Wow, there is no way I want to get up at 2:00 in the morning ever again! We were out in the courtyard of our hotel dark and early at 2:45 for pick up. The van was right on time, which turned out to be because we were the first ones they picked up! We settled in our seats as the van drove in circles around the Plaza stopping at other hotels and picking other people up. After everyone was picked up our tour guide told us that this was all just a dream and we should go back to bed. ;) It was a three hour drive to Colca after all!
I slept the best I could on those bouncy, rough roads, careening around other traffic, etc. Sunrise was beautiful.
The landscape as we got up into the mountains was very harsh - not much but rocks and grasses and scrubby bushes. There was very little life to see - I didn't see any animals and very little sign of human habitation.
We stopped in a small town, Chivay, for breakfast. This was the weirdest part of our journey. Our tour information said breakfast was included. I don't know what I expected, but not what we got! We came into a big room where there was a sort of buffet set up. The buffet was bread rolls and some tiny pieces of ham and some Inca Corn (basically puffed corn kernels). They had some hot water for tea too. If you wanted eggs for breakfast, you had to let the cook know and that wasn't included. We had to pay 2 or 3 soles for the eggs. One woman on the tour was from Lima and she said the ham they served was the absolute cheapest available and eggs were not as expensive as they were charging. I'm not sure if they were trying to make some money on this part of it, or if that's all they could afford with what we paid. I don't know, but it was kind of a disappointing and sad breakfast.
Afterwards we were dropped in the local town square for a few minutes where some local girls were doing a traditional dance around the fountain. It was pretty cool, but I got the sense that these poor girls danced around that fountain all day, every day for all the tourists coming through and they were hoping for tips. There was a girl going around passing a hat. There was also a little market and a guy with a huge hawk. For a few soles you could hold the hawk and get a picture of yourself.
Every town, and I mean every town, has a town square with a cathedral.
Back on the road driving toward the valley. I believe this is quinoa growing in this field. Everywhere we went there was corn, quinoa, and potatoes. Acres and acres and miles of it, and they farm right up the sides of mountains! They take advantage of terraces where there are any, or they just farm on the slopes. I don't know how they make that work, but somehow they do!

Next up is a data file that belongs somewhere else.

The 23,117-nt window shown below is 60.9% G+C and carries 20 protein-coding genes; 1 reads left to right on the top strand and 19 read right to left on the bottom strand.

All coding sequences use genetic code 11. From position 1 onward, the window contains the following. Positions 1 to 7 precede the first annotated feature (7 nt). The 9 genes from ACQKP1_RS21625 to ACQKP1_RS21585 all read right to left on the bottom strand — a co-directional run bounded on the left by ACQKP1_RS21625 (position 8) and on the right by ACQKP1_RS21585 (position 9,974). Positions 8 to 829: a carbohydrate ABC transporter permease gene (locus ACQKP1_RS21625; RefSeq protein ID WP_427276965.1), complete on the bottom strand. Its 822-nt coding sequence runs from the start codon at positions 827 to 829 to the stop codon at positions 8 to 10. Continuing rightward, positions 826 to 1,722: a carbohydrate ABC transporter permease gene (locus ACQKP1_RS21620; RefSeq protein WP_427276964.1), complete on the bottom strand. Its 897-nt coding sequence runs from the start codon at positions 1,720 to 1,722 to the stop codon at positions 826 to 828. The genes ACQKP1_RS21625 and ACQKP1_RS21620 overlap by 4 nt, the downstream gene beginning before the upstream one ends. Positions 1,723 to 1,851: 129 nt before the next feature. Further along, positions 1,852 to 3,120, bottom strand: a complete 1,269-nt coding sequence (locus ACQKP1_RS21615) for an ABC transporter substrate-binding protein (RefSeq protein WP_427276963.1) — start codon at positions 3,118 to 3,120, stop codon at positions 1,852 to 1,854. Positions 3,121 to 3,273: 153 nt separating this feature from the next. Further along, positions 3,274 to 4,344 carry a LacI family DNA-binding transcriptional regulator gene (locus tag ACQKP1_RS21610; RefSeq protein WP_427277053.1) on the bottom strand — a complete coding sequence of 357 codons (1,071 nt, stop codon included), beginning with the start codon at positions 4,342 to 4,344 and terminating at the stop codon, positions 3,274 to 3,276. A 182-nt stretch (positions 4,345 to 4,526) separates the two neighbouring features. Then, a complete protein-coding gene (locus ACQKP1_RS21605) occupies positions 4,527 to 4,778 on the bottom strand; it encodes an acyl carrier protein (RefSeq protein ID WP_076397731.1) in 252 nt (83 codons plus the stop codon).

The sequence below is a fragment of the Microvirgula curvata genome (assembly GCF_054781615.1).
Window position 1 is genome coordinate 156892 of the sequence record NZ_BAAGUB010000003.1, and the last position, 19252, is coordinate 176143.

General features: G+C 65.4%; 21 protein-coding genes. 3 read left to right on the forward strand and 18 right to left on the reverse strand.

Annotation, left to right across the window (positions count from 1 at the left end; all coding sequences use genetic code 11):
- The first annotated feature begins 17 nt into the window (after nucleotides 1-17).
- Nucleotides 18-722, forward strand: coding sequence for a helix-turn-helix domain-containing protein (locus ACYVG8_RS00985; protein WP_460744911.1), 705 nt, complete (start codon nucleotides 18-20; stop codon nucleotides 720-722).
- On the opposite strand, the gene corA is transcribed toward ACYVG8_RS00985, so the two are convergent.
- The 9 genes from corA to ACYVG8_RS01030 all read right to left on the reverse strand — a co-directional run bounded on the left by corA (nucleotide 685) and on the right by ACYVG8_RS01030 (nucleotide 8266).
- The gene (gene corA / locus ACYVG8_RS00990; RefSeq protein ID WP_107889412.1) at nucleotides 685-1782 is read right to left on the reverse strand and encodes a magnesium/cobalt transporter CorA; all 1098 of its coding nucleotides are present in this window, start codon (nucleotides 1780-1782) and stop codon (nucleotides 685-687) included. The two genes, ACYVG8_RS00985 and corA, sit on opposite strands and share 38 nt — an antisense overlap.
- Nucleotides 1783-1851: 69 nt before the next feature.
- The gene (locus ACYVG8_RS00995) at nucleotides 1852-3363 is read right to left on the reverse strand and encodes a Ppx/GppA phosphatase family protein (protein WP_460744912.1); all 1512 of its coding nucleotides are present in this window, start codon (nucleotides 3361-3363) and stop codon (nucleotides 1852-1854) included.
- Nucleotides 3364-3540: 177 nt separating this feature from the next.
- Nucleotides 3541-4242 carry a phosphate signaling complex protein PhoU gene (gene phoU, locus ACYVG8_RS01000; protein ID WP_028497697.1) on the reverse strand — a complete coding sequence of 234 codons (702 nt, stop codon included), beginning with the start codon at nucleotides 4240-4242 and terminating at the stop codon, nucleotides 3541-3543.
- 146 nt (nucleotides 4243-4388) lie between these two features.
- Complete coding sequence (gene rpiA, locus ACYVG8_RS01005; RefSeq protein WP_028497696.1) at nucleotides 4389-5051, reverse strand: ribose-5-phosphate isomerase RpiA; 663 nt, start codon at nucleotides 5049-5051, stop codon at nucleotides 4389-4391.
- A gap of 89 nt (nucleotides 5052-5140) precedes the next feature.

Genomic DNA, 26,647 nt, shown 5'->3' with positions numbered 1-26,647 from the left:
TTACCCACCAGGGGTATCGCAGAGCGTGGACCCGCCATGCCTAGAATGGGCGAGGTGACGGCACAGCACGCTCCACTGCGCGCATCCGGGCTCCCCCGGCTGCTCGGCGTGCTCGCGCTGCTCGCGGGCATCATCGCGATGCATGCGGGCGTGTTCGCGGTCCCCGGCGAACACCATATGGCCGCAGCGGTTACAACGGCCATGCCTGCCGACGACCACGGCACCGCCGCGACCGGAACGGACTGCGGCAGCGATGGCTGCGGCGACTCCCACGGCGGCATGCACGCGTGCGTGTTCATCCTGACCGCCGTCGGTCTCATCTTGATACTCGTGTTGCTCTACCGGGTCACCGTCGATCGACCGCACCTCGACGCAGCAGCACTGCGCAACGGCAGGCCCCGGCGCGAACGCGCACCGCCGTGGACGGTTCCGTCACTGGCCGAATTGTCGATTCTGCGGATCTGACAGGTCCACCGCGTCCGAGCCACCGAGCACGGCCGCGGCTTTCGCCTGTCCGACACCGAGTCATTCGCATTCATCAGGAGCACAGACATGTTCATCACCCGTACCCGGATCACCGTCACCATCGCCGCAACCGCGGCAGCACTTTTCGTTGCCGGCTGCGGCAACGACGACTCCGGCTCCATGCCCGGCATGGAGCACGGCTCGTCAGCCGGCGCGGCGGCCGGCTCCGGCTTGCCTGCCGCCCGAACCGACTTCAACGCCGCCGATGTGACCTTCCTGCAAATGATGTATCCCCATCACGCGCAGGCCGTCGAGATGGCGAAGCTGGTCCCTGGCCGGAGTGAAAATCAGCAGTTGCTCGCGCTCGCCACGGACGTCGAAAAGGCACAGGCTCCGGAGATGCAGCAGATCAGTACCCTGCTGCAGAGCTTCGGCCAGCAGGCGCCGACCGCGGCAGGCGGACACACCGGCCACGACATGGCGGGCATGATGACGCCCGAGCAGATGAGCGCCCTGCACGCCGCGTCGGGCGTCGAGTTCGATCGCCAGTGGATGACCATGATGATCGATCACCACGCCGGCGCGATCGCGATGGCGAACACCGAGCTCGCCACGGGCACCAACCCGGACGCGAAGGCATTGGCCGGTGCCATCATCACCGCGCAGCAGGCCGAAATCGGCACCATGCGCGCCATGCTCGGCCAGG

|fields of quinoa.|
|fields of potatoes.|
|Starting to get up in the canyon, and you can see all the terracing.|
|Another town, another cathedral and a great view.|
|These tiny little flowers were growing in the cracks around the rocks in the cathedral courtyard.|
|You could also get your picture taken with a baby llama! I just snuck a picture from far away. ;)|
It's hard to capture on a camera just how huge this place is, how vast and grand. How big the mountains are, how deep the valley is, how immense it all is. You'll have to take my word for it.
We finally got to the main viewing point on the road and stopped for about an hour to look at the valley and look for condors. It seems like the main point of this trip is to see condors. Our cathedral guide had said it wasn't really the season for condors so I didn't have too much expectation.
Others did...there were a lot of people!
And we did get one condor that flew sort of close by. It doesn't seem close in my pictures, but it's much closer than the 8 or so that were flying of the tops of mountains on the other side. So I felt pretty luck we got to see one as close as this. Maybe some day I'll get to go back during condor "season" and see one much closer. Though... given how big they are maybe this is close enough!
Back to the vans and back through the valley!
Our next stop on the tour was a stop at some hot springs. We came down into a smaller valley and I believe it was Colca River running through. This bridge (for people only) led to a path up the side of a bit of a mountain.
Turning around, there was a rickety bridge across the river leading to the "rustic" hot springs.
Just past that other bridge were the "modern" hot springs and swimming pool. I skipped both and walked down to the river looking for a place to hang out and stare at the beauty for an hour or so. I found a pretty good spot to enjoy the view. =)
On our return journey we stopped at a few more places. First, our driver came to a screeching halt as we saw vicuna on the side of the road. Not the best picture, but it's all I've got. Vicuna are the wild cousins of llama and alpaca. They aren't kept or farmed like the others. They are basically owned by the government. Once a year local folks will have a festival, round up the vicuna and shear them. Their wool is the most expensive stuff you can get.
Then we stopped at the highest point on the journey, about 16,000 feet. We could see the volcanoes ringing Arequipa in the distance. This point was high up, cold and windy, and hard to breathe. We didn't stay long!
Coming down from there we spotted an enormous herd of alpaca and llama. Maybe hard to see in the picture, but there were loads of them as far as you could see.
They were crossing the road left and right and stopping traffic.
|Why hello there!|
We got back to Arequipa in the late afternoon and took it easy. I think we walked around the plaza a bit, but we didn't do too much. We had leftovers from Zig Zag for dinner.
We arranged for a taxi ride to the bus station for the next morning. Next adventure: 6 hour bus ride to Puno!